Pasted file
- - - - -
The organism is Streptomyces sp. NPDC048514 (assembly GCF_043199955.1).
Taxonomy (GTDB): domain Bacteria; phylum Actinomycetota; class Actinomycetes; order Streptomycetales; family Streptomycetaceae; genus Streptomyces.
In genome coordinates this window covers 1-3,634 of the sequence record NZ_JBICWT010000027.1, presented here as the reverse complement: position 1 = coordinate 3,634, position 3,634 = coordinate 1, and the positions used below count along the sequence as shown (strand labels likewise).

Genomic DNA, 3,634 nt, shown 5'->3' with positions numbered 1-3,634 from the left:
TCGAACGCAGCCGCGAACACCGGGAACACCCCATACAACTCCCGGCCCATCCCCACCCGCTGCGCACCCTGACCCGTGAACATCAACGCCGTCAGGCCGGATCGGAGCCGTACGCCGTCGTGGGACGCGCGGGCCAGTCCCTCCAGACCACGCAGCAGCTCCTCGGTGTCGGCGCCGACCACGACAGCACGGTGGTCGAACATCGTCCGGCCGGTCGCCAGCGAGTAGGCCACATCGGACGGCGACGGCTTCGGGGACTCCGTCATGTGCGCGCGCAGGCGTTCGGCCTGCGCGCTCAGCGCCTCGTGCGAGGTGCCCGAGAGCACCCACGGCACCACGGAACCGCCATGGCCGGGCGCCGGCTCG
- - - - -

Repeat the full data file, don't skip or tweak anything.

The organism is Streptomyces sp. NPDC048514 (assembly GCF_043199955.1).
Taxonomy (GTDB): domain Bacteria; phylum Actinomycetota; class Actinomycetes; order Streptomycetales; family Streptomycetaceae; genus Streptomyces.
In genome coordinates this window covers 1-3,634 of the sequence record NZ_JBICWT010000027.1, presented here as the reverse complement: position 1 = coordinate 3,634, position 3,634 = coordinate 1, and the positions used below count along the sequence as shown (strand labels likewise).

Genomic DNA, 3,634 nt, shown 5'->3' with positions numbered 1-3,634 from the left:
TCGAACGCAGCCGCGAACACCGGGAACACCCCATACAACTCCCGGCCCATCCCCACCCGCTGCGCACCCTGACCCGTGAACATCAACGCCGTCAGGCCGGATCGGAGCCGTACGCCGTCGTGGGACGCGCGGGCCAGTCCCTCCAGACCACGCAGCAGCTCCTCGGTGTCGGCGCCGACCACGACAGCACGGTGGTCGAACATCGTCCGGCCGGTCGCCAGCGAGTAGGCCACATCGGACGGCGACGGCTTCGGGGACTCCGTCATGTGCGCGCGCAGGCGTTCGGCCTGCGCGCTCAGCGCCTCGTGCGAGGTGCCCGAGAGCACCCACGGCACCACGGAACCGCCATGGCCGGGCGCCGGCTCG